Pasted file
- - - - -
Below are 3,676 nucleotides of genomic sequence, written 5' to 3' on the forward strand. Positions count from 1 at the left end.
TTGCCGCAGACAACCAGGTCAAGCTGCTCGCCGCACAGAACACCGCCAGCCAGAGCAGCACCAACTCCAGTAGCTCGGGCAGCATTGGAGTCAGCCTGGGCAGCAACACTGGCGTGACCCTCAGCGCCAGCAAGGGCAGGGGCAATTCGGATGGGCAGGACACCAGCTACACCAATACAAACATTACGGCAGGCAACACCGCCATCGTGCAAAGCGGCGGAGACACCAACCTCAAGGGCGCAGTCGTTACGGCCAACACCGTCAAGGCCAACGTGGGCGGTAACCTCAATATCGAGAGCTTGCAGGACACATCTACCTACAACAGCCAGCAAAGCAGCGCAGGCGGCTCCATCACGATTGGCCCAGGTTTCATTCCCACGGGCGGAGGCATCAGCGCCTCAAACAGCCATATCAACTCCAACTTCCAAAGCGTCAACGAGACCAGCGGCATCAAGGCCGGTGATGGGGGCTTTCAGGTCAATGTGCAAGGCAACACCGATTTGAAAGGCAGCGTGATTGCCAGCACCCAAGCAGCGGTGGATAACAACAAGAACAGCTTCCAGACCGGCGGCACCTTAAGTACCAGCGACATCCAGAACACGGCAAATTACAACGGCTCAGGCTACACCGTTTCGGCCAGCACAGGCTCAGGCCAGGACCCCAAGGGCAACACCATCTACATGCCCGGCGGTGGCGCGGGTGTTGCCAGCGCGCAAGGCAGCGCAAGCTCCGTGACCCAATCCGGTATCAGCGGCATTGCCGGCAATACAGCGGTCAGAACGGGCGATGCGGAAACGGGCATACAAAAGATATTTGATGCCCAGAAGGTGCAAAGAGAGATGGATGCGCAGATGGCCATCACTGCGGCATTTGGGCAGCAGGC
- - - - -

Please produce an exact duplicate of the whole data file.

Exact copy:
Below are 3,676 nucleotides of genomic sequence, written 5' to 3' on the forward strand. Positions count from 1 at the left end.
TTGCCGCAGACAACCAGGTCAAGCTGCTCGCCGCACAGAACACCGCCAGCCAGAGCAGCACCAACTCCAGTAGCTCGGGCAGCATTGGAGTCAGCCTGGGCAGCAACACTGGCGTGACCCTCAGCGCCAGCAAGGGCAGGGGCAATTCGGATGGGCAGGACACCAGCTACACCAATACAAACATTACGGCAGGCAACACCGCCATCGTGCAAAGCGGCGGAGACACCAACCTCAAGGGCGCAGTCGTTACGGCCAACACCGTCAAGGCCAACGTGGGCGGTAACCTCAATATCGAGAGCTTGCAGGACACATCTACCTACAACAGCCAGCAAAGCAGCGCAGGCGGCTCCATCACGATTGGCCCAGGTTTCATTCCCACGGGCGGAGGCATCAGCGCCTCAAACAGCCATATCAACTCCAACTTCCAAAGCGTCAACGAGACCAGCGGCATCAAGGCCGGTGATGGGGGCTTTCAGGTCAATGTGCAAGGCAACACCGATTTGAAAGGCAGCGTGATTGCCAGCACCCAAGCAGCGGTGGATAACAACAAGAACAGCTTCCAGACCGGCGGCACCTTAAGTACCAGCGACATCCAGAACACGGCAAATTACAACGGCTCAGGCTACACCGTTTCGGCCAGCACAGGCTCAGGCCAGGACCCCAAGGGCAACACCATCTACATGCCCGGCGGTGGCGCGGGTGTTGCCAGCGCGCAAGGCAGCGCAAGCTCCGTGACCCAATCCGGTATCAGCGGCATTGCCGGCAATACAGCGGTCAGAACGGGCGATGCGGAAACGGGCATACAAAAGATATTTGATGCCCAGAAGGTGCAAAGAGAGATGGATGCGCAGATGGCCATCACTGCGGCATTTGGGCAGCAGGC